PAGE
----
The SNP’s Westminster leader and the Prime Minister have clashed in the House of Commons over plans to raise National Insurance to fund social care in England.
The government wants to raise National Insurance by 1.25 percentage points to help fund the NHS and adult social care to the tune of £36 billion over the next three years.
Boris Johnson says Scotland, Wales, and Northern Ireland will benefit from an extra £2.2 billion a year, which he claims is around 15% more than they would contribute through the levy, so will therefore create a “union dividend” of £300 million.
“While Scotland, Wales and Northern Ireland have their own system, we will direct money raised through the levy to their health and social care services” the PM says.
However in a heated exchange on Tuesday, Mr Blackford claimed the PM is seeking to introduce his own version of a “poll tax on Scottish workers” via the social care reforms.
Mr Blackford told MPs: “By raising this levy across the UK, the Tories are taxing Scottish workers twice – forcing them to pay the bill for social care in England as well as at home in Scotland.
“Let me tell you prime minister that health is devolved to the Scottish Government, the prime minister can get his mitts off our health system.”
What is the disagreement about?
The prime minister plans to increase National Insurance to fund social care reforms south of the border.
The tax power is held by Westminster, meaning it would apply across the UK.
This triggers extra payments for devolved governments to make up for the additional cost, but has lead to claims working families are being burdened while wealthier earners are not.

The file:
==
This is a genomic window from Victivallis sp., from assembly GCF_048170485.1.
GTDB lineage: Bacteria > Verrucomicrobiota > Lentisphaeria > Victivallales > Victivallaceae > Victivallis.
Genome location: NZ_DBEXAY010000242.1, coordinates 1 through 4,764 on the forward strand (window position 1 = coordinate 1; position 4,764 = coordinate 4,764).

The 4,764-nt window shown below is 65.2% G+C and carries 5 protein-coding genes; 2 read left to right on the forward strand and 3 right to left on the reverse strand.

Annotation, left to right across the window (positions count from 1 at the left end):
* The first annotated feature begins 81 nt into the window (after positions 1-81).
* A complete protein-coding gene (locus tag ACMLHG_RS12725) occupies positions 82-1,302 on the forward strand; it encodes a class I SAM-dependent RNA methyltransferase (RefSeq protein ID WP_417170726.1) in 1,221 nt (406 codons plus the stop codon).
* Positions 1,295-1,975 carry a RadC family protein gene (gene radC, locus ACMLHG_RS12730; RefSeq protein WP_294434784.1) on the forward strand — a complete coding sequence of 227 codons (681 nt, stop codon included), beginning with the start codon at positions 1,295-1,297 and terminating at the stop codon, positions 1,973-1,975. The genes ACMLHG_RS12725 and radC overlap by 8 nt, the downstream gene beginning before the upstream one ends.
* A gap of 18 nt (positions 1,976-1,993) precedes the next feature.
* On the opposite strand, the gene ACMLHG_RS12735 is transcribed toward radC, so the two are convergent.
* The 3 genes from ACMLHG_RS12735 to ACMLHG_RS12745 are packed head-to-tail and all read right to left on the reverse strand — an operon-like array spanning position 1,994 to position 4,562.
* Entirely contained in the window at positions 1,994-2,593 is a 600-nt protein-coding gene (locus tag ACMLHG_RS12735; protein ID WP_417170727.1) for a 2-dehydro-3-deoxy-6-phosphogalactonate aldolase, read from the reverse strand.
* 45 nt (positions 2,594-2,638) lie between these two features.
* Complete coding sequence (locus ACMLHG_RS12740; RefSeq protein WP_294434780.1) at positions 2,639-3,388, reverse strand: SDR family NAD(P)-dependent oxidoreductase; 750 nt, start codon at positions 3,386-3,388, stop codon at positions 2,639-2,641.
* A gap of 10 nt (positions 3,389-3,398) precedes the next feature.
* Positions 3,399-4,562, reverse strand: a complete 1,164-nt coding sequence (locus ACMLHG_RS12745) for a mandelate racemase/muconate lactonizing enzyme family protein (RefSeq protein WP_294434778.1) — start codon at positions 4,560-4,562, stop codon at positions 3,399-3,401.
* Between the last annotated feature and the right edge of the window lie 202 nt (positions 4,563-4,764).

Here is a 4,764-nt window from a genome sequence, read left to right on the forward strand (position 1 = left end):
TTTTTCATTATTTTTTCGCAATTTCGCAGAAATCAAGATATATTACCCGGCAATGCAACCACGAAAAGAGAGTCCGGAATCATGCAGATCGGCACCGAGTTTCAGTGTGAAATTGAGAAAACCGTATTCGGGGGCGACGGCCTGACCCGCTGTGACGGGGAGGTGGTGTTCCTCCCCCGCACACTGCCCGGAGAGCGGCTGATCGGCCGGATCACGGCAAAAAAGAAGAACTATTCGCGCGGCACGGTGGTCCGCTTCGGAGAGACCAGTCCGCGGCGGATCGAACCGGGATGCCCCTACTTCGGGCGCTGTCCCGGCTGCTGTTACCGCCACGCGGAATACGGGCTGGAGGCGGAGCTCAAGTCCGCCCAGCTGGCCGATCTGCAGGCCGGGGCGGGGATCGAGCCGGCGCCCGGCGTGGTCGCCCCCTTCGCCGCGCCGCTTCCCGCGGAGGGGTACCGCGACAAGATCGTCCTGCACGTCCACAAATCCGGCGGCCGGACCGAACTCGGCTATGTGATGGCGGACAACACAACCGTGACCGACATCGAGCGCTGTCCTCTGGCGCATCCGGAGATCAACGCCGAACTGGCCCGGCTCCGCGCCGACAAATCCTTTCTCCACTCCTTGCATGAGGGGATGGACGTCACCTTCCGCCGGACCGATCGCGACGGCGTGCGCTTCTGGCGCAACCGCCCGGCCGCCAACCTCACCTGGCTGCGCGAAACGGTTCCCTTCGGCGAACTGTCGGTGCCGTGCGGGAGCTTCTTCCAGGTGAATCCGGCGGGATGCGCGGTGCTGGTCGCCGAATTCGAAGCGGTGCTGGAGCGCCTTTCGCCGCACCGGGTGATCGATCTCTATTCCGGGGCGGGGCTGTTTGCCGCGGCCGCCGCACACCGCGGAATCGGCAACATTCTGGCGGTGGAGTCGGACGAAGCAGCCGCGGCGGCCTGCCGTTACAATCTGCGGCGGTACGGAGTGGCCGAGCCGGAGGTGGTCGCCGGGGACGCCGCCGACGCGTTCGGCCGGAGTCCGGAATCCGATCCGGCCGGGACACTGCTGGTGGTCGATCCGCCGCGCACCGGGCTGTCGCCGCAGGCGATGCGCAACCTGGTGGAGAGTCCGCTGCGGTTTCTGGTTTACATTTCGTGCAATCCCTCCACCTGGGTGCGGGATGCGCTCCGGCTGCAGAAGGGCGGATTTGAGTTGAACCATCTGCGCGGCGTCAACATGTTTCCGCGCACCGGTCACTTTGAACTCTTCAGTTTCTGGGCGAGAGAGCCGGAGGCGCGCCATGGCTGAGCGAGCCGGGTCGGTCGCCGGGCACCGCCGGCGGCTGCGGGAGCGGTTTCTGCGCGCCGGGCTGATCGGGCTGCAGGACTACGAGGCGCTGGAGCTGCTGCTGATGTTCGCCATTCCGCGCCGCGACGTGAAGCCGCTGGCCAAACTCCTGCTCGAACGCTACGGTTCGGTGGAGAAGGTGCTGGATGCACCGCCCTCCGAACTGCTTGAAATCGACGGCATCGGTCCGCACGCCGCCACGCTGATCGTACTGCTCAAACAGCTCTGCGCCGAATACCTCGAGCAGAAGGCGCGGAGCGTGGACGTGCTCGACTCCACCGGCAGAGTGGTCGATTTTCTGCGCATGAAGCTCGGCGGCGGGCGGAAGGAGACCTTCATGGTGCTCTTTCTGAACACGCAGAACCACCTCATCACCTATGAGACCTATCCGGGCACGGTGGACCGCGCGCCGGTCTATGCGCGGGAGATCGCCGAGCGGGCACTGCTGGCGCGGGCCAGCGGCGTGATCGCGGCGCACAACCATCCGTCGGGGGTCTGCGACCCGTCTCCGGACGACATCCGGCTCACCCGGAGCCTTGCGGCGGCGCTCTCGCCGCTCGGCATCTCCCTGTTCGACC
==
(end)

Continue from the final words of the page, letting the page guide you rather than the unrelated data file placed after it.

Ahead of the announcement the SNP were joined by a number of Conservatives against the plan, but backbench opposition had largely melted away by the time Mr Johnson made his announcement in the chamber.
How does National Insurance work?
National Insurance contributions are based on weekly financial thresholds, with 0% due on the first £184 earned, 12% on sums between £184.01 and £967, and 2% on remaining earnings.
According to the Office for National Statistics, the average weekly wage in Great Britain is £576, with a weekly National Insurance contribution amounting to £47.04 (8.16%).
So anyone whose primary earnings are above the £967 2% threshold, or just over £50,000 a year, ultimately pays a proportionately lower rate than those who have the bulk of their earnings in the 12% threshold.
As such, much of the criticism of the plan revolves around the unfair impact a National Insurance hike would have on young and lower income workers.